Local Heart, Global Soul

August 7, 2018

The Restoration Of The Trinity…

(photograph © Kiwidutch)

I did a great deal of my growing up in Christchurch New Zealand. As anyone in any place, rural or city will know, you become familiar with some buildings not just because you personally use them, but because they are landmarks. They are just “there”.

In my early 20’s I had a flat in one part of the central city and a job on the other side of the central city.
I preferred walking to cycling so would take various walking routes to work, one of which this part of Manchester Street and thus often walked past what was always known to me as the “Trinity Church”. I vaguely knew it was no longer a church, but in my mind, and I think in the minds of many others it still was and we always referred to it as such.

As soon as the News spread of the devastating Christchurch earthquakes I know that historic buildings like these would be hit hard. Fortunately, although the damage is significant, this beautiful building is being restored to it’s former glory.
There have had to be some concessions however: for instance: in place of layers of heavy stone blocks to make the tower, there is now a thin veneer of stone, a lighter and safer alternative to make the building future quake proof. There is an information panel on the plastic sheeting screening and separating the site from the public footpath and street area.

The first half reads:

Former Trinity Congregational Church. Architect: Benjamin Woolfield Mountfort (1825-1898). Opened: 17 January 1875. The site cost £ 500 and the building £ 5000. The church is to be restored and a replica tower constructed where the original was destroyed. The basis of the style is early French Gothic, a revival of church architecture of the late 12th and 13th centuries. It was an innovative and challenging design and the first New Zealand example of the style in stone.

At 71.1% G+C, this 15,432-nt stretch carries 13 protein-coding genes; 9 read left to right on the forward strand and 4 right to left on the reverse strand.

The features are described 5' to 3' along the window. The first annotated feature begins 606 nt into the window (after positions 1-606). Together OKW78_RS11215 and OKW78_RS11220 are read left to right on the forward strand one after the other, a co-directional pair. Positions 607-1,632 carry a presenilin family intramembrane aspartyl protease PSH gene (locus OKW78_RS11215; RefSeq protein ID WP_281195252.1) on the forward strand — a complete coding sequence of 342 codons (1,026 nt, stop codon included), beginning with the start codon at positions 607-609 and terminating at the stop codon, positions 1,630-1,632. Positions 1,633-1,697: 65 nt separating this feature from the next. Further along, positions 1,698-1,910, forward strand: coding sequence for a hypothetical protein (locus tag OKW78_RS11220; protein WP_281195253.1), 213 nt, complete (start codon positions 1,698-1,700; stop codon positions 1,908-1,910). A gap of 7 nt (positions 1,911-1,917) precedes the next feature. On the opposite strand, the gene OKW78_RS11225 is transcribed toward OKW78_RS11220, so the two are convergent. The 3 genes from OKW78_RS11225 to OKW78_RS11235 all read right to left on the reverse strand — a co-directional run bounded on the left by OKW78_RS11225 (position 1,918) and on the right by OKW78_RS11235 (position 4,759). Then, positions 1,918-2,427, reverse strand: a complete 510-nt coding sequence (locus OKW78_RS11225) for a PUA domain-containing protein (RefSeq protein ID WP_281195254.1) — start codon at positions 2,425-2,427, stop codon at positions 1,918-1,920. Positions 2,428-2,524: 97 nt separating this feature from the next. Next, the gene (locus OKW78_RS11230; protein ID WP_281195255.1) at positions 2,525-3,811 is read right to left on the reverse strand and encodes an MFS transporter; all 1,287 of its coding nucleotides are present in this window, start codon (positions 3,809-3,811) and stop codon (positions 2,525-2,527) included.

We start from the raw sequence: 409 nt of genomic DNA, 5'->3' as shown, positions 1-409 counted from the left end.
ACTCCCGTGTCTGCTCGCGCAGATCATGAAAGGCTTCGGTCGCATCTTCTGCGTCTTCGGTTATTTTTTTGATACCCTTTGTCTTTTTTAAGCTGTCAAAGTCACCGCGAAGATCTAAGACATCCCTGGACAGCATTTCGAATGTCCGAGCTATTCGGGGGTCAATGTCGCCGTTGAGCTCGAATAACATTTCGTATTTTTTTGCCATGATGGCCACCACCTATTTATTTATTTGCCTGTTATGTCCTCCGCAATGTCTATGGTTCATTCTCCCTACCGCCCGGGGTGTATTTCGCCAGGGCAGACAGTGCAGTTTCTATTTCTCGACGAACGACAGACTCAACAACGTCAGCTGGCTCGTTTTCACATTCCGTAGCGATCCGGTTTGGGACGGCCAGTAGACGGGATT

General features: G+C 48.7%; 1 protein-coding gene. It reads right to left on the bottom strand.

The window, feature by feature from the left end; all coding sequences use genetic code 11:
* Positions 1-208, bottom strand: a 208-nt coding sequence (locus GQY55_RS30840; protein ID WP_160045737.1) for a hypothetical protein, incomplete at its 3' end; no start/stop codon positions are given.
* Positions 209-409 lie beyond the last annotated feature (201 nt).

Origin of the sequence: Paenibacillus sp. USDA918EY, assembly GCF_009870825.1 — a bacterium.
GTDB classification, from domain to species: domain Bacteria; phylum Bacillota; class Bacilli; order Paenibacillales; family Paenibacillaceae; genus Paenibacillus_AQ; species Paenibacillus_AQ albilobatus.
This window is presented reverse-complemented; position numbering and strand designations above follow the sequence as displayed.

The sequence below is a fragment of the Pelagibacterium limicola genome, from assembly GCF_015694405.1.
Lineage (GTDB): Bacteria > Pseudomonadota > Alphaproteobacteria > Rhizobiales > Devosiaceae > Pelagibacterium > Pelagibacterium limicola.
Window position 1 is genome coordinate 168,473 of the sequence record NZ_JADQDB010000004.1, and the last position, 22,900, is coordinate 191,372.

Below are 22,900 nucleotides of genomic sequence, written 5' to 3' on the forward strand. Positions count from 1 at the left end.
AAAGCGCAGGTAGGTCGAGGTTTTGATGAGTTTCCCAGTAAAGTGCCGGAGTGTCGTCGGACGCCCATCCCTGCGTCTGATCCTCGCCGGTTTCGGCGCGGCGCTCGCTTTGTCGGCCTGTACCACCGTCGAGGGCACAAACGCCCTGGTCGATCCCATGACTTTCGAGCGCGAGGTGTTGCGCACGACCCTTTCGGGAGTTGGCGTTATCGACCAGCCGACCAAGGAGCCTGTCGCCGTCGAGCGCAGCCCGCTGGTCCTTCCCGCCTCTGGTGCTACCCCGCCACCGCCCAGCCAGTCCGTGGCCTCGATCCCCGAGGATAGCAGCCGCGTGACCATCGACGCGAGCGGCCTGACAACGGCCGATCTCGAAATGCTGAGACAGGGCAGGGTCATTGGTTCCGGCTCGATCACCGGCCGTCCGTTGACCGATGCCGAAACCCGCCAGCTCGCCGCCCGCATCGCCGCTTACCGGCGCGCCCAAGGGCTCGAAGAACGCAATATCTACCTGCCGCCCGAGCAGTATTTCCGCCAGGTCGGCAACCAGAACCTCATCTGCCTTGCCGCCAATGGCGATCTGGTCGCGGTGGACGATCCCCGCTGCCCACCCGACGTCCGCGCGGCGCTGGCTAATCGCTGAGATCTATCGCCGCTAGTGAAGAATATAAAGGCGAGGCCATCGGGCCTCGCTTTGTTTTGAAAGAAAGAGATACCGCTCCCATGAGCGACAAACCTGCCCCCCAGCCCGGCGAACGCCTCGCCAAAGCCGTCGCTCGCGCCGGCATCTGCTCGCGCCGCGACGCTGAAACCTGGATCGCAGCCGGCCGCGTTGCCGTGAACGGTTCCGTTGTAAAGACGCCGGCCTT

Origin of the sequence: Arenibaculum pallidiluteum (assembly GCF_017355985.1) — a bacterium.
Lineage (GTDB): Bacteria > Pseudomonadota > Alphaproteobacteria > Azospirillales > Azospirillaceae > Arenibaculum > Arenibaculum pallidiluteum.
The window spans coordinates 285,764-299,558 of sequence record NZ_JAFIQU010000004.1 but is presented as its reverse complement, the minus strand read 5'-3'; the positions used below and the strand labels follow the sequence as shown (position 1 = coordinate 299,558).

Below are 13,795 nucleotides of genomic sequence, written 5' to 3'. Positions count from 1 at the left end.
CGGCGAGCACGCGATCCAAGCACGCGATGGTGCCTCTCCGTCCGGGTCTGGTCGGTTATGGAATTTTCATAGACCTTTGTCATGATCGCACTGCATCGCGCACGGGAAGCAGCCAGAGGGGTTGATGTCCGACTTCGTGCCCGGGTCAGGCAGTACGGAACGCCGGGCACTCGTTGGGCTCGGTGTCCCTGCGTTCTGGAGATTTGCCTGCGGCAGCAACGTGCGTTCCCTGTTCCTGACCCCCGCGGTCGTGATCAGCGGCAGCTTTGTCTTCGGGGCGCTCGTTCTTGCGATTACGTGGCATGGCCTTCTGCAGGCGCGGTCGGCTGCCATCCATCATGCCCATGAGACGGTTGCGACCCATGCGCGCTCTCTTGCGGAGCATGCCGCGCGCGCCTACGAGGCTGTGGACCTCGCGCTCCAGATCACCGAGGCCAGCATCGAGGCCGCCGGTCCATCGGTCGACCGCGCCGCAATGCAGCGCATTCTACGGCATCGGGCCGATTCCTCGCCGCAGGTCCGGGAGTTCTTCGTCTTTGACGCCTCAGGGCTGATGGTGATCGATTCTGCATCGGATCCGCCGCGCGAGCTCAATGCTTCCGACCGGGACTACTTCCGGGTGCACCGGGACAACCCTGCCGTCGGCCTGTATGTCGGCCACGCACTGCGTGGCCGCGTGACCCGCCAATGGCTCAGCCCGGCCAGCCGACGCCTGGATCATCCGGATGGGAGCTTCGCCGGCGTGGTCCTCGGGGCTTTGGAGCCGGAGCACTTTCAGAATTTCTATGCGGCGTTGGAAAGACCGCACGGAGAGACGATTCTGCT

Of particular interest is the combination of timber and stone in the interior of the church. In 1974 the church was threatened with demolition but saved as a community theatre until it changed hands again in 1993.
The church then became a popular wedding blessing venue followed by the Octagon restaurant until the building was badly damaged by the Canterbury earthquakes of 2010-2011. Once again it was threatened with demolition until Christchurch Heritage Limited purchased the building in 2013. Heritage Status: Category 1 – Heritage New Zealand, Group 1 – Christchurch City Council District Plan. “

For some reason my computer is refusing to let me rotate quite a few photographs so warning: this post may involve a little head turning. My apologies. The text on the right hand side of the sheet just gives an ownership list of the building, I haven’t typed that out separately. Once again I am seeing buildings in a particular stage of their lives. By the time we next visit, it will probably be complete, or at least nearing completion and it will be interesting to see what function the building will have. For me, with old bricks or thin veneer, this will always be: Trinity Church.

(photograph © Kiwidutch)

(photograph © Kiwidutch)

(photograph © Kiwidutch)

(photograph © Kiwidutch)

(photograph © Kiwidutch)

(photograph © Kiwidutch)

(photograph © Kiwidutch)

(photograph © Kiwidutch)

(photograph © Kiwidutch)

(photograph © Kiwidutch)

(photograph © Kiwidutch)

(photograph © Kiwidutch)

(photograph © Kiwidutch)

(photograph © Kiwidutch)

(photograph © Kiwidutch)

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